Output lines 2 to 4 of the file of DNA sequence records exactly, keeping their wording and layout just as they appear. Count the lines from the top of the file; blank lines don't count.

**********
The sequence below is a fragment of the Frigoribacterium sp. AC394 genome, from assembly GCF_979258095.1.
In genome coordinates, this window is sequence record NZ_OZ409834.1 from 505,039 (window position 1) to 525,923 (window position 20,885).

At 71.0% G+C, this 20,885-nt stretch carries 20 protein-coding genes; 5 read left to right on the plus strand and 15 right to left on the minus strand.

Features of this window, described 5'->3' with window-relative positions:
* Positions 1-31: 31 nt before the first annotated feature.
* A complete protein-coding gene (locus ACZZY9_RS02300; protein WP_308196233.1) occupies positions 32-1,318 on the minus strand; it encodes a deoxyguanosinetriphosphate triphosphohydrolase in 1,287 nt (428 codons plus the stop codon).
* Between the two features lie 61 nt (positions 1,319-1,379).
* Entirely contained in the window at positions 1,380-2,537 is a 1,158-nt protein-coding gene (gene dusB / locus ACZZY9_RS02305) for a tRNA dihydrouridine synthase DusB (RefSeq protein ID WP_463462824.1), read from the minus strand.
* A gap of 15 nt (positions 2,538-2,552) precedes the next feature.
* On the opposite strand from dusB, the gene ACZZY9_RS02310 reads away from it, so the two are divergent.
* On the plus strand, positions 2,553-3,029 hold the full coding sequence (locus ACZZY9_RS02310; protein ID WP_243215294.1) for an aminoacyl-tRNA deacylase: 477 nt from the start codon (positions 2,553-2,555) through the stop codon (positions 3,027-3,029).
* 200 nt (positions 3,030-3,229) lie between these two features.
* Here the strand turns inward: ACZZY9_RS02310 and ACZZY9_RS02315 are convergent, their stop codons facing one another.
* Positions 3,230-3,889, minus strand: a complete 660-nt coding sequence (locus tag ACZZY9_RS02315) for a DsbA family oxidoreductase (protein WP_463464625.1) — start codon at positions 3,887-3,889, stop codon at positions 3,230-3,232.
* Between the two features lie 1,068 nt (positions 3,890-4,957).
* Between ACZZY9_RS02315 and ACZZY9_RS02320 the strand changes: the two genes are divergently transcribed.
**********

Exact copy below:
In genome coordinates, this window is sequence record NZ_OZ409834.1 from 505,039 (window position 1) to 525,923 (window position 20,885).

At 71.0% G+C, this 20,885-nt stretch carries 20 protein-coding genes; 5 read left to right on the plus strand and 15 right to left on the minus strand.

Features of this window, described 5'->3' with window-relative positions: